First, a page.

The first-ever caricature festival will be held in Ho Chi Minh City to bring the art closer to the public and provide a comic playground for professional caricaturists and the audience.

This was stated by the organiser of the festival, The Thao & Van Hoa (Sports & Culture) newspaper.

The events in the festival, to be held on April 6, include an exhibition of this year's Rong Tre (Bamboo Dragon) Journalism Caricature contest featuring 140 finalist entries, a live portrait caricature contest for the audience by noted caricaturists, a workshop on Vietnam's caricature and a graffiti art performance by a group led by artist Le Hao. The award ceremony for this year's Bamboo Dragon contest will also be held at the festival.

The event will be organised between 2.30pm and 8pm at the Applied Contemporary Arts Centre, 3A Ton Duc Thang Street, District 1.

The fourth biennial caricature contest saw 420 entries by artists from across the country under a free theme with the purpose of "exchanging smiles".

The entries can be painted by both Vietnamese and foreigners living in the country and have been published or are designed to be published in various printed and online newspapers and magazines throughout the country between January 31, 2012 and February 14, 2014.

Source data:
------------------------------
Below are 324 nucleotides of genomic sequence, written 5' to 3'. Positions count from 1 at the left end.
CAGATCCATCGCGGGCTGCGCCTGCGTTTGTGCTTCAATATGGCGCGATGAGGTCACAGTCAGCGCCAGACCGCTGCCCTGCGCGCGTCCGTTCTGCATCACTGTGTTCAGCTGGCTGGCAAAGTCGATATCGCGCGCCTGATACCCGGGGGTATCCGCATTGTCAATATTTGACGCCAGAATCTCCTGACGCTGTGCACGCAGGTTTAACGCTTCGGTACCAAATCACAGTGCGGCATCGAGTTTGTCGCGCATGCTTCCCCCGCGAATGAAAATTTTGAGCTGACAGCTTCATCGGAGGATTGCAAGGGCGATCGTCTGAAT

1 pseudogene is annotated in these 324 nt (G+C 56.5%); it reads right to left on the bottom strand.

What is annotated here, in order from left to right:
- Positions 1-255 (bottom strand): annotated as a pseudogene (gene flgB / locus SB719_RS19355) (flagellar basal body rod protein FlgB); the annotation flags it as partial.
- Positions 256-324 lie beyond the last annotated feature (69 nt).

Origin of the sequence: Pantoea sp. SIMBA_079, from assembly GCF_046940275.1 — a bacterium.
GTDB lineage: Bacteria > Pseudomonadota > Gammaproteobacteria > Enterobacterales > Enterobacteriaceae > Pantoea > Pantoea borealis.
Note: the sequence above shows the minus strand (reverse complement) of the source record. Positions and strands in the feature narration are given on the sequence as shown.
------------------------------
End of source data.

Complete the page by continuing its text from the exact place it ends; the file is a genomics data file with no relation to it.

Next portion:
The jury will give a first prize of 15 million VND (710 USD), two second prizes, two third prizes, five encouragement prizes and a special prize by the Vietnam Journalists' Association.

A Public Choice Prize will be given to the winner of a vote by the audience at The jury includes caricaturist Ly Truc Dung (chairman), journalist Ha Minh Hue (vice chairman of Vietnam Journalists' Association), journalist Ngo Ha Thai (deputy general director of Vietnam News Agency) and painter Nguyen Thanh Chuong (chairman of Art Council of Graphic Field, Vietnam Fine Arts Association). Art critic Nguyen Quan and painters Tran Minh Dung (pen name Nhop) and Le Phuong (LEO) are also members of the jury.

According to journalist Hue, this year's entries reflected all angles of social life.

"Many of the entries bear deep meanings, which make people laugh and think twice at the same time," he said.

Painter Chuong remarked that the free topic this year attracted a large number of entries, which were varied in both form and content.

"Yet this year, the caricatures on the professional ethics of physicians outnumber other topics," he said, "This is a hot topic in today's society. Hence, we can consider Bamboo Dragon contest a "thermometer" for the society (featuring hot topics of the society)."

Painter Nhop stated he was impressed with the fresh initiative of a new caricaturist who has succeeded in displaying all skills of caricature: saving words, speaking through images and expressing popular issues that are difficult to express in words.

An initiative of Sports & Culture newspaper, the contest aims at promoting journalism caricature in the country.-VNA